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AU - Child, Christopher J.

AU - Blum, Werner F.

AU - Deal, Cheri

AU - Zimmermann, Alan G.

AU - Quigley, Charmian A.

AU - Drop, Stenvert L S

AU - Cutler, Gordon B.

AU - Rosenfeld, Ronald (Ron)

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N2 - Objective: To determine characteristics of children initially diagnosed with isolated growth hormone deficiency (IGHD) of organic aetiology, who later developed multiple pituitary hormone deficiencies (MPHD). Design: Data were analysed for 716 growth hormone-treated children with organic IGHD, who were growth hormone-naive at baseline in the multinational, observational Genetics and Neuroendocrinology of Short Stature International Study. Methods: Development of MPHD was ascertained from investigator-provided diagnoses, adverse events and concomitant medications. Analyses were performed for all patients and separately for those who developed MPHD within 4.5 years or had >3.5 years follow-up and continued to have IGHD (4-year cohort). Results: MPHD developed in 71/716 (9.9%) children overall, and in 60/290 (20.7%) in the 4-year cohort. The most frequent additional deficiencies were thyroid-stimulating hormone (47 patients) and gonadotropins (23 patients). Compared with those who remained with IGHD, children who developed MPHD had more severe GHD at study entry, significantly lower baseline insulin-like growth factor1, peak stimulated growth hormone, and more frequent diagnosis of intracranial tumour or mutation of gene(s) controlling hypothalamic-pituitary development and/or function. Multivariate logistic regression analyses identified female gender, longer follow-up, higher baseline age and lower peak stimulated growth hormone as predictors of MPHD development. Conclusions: MPHD is more likely to develop in patients with severe organic IGHD, especially those with history of intracranial tumour or mutation of gene(s) controlling hypothalamic-pituitary development and/or function. Older baseline age, female gender and longer follow-up duration were also associated with higher incidence of MPHD. Long-term monitoring of pituitary function is recommended, irrespective of the aetiology of GHD.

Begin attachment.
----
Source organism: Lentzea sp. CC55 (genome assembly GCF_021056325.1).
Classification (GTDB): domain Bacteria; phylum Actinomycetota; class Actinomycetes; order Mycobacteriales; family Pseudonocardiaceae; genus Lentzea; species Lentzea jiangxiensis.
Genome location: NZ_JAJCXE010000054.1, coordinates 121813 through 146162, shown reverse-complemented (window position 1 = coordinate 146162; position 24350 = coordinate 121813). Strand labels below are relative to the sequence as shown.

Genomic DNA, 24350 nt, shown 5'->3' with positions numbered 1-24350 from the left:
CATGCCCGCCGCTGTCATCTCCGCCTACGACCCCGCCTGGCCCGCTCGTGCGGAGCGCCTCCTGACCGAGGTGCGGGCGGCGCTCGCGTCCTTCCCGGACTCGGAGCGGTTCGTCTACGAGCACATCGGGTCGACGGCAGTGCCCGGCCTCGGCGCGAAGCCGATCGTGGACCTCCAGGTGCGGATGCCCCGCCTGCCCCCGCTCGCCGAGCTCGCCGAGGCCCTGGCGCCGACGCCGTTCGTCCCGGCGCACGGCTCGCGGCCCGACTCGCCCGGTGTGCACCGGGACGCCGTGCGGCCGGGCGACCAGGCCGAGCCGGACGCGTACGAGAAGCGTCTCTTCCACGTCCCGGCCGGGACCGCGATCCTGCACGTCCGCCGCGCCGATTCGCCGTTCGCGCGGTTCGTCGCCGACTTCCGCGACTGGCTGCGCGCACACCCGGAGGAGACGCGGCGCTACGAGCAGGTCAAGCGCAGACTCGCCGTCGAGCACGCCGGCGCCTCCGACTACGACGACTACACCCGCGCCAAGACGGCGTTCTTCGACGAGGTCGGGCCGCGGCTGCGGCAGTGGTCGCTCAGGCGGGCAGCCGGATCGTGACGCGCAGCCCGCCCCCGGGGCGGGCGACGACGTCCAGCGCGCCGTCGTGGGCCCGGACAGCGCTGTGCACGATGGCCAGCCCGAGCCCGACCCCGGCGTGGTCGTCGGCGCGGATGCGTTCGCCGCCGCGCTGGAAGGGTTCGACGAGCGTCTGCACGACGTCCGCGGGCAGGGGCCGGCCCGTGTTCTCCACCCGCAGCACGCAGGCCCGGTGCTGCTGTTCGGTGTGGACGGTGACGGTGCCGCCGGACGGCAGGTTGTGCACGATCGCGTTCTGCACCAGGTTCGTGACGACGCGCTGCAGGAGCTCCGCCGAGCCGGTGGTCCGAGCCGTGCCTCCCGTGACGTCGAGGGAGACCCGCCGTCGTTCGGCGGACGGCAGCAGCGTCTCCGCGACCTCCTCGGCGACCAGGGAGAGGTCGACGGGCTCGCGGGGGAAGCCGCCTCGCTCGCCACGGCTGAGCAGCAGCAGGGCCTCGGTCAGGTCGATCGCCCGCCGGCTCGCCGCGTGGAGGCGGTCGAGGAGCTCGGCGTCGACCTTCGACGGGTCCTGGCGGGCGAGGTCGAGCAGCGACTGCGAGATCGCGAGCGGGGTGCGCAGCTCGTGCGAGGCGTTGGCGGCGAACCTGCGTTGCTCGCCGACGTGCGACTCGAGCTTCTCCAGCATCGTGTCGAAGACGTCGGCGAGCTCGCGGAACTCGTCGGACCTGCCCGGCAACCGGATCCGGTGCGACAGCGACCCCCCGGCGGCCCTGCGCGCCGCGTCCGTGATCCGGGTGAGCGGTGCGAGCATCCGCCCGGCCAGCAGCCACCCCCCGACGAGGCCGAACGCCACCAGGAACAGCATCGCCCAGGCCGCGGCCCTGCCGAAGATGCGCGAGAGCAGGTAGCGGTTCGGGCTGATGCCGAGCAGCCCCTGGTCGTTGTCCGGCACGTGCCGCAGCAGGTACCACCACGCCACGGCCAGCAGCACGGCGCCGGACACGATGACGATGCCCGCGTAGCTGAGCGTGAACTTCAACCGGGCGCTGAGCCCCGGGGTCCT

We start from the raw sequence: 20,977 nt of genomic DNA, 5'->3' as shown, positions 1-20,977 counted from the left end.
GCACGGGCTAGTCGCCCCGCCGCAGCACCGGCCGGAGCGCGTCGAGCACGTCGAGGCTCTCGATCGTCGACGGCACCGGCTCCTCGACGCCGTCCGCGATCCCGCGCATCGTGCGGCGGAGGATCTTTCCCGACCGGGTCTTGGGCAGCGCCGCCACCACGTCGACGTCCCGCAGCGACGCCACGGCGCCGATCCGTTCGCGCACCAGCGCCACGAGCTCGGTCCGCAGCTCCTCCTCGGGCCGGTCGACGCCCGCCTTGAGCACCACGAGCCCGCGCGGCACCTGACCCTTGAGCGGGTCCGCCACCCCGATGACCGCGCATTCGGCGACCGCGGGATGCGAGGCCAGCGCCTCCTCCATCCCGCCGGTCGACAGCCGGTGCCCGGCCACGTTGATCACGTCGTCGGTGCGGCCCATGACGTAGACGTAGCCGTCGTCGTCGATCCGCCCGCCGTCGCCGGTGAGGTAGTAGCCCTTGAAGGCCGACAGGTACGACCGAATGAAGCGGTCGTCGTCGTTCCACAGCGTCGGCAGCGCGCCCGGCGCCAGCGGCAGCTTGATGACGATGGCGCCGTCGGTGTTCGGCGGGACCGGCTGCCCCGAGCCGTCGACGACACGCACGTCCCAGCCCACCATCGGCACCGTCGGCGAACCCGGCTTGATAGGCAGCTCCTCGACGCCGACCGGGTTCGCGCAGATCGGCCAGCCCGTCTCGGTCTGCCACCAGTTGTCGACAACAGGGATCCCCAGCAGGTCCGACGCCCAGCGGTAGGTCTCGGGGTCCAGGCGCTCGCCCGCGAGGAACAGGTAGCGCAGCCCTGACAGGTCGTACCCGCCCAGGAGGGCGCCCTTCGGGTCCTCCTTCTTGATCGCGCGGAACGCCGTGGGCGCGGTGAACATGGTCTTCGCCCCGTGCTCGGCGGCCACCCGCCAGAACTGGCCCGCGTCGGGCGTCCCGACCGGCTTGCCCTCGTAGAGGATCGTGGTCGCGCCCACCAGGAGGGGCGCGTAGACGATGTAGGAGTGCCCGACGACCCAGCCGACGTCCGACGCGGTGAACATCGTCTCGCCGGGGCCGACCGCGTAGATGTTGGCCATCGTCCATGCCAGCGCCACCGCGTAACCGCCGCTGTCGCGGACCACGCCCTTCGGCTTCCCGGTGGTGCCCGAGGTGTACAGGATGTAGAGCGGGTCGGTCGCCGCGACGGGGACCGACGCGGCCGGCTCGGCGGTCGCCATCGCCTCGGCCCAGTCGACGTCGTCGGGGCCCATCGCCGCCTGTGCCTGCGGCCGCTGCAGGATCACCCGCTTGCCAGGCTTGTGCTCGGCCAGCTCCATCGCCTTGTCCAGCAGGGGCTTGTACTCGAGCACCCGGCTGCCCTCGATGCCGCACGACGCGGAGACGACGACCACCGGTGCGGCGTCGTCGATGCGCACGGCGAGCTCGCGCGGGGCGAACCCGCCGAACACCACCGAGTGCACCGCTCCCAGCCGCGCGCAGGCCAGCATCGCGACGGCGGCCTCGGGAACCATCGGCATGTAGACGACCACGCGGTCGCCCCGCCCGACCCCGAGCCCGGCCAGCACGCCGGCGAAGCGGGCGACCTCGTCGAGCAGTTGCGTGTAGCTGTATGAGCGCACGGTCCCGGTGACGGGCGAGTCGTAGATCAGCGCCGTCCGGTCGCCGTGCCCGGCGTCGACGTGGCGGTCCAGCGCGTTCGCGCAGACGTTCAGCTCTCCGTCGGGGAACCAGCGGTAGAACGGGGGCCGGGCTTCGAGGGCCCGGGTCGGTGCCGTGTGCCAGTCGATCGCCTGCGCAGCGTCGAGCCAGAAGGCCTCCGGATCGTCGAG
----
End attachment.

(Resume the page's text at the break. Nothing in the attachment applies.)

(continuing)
AB - Objective: To determine characteristics of children initially diagnosed with isolated growth hormone deficiency (IGHD) of organic aetiology, who later developed multiple pituitary hormone deficiencies (MPHD). Design: Data were analysed for 716 growth hormone-treated children with organic IGHD, who were growth hormone-naive at baseline in the multinational, observational Genetics and Neuroendocrinology of Short Stature International Study. Methods: Development of MPHD was ascertained from investigator-provided diagnoses, adverse events and concomitant medications. Analyses were performed for all patients and separately for those who developed MPHD within 4.5 years or had >3.5 years follow-up and continued to have IGHD (4-year cohort). Results: MPHD developed in 71/716 (9.9%) children overall, and in 60/290 (20.7%) in the 4-year cohort. The most frequent additional deficiencies were thyroid-stimulating hormone (47 patients) and gonadotropins (23 patients). Compared with those who remained with IGHD, children who developed MPHD had more severe GHD at study entry, significantly lower baseline insulin-like growth factor1, peak stimulated growth hormone, and more frequent diagnosis of intracranial tumour or mutation of gene(s) controlling hypothalamic-pituitary development and/or function. Multivariate logistic regression analyses identified female gender, longer follow-up, higher baseline age and lower peak stimulated growth hormone as predictors of MPHD development. Conclusions: MPHD is more likely to develop in patients with severe organic IGHD, especially those with history of intracranial tumour or mutation of gene(s) controlling hypothalamic-pituitary development and/or function. Older baseline age, female gender and longer follow-up duration were also associated with higher incidence of MPHD. Long-term monitoring of pituitary function is recommended, irrespective of the aetiology of GHD.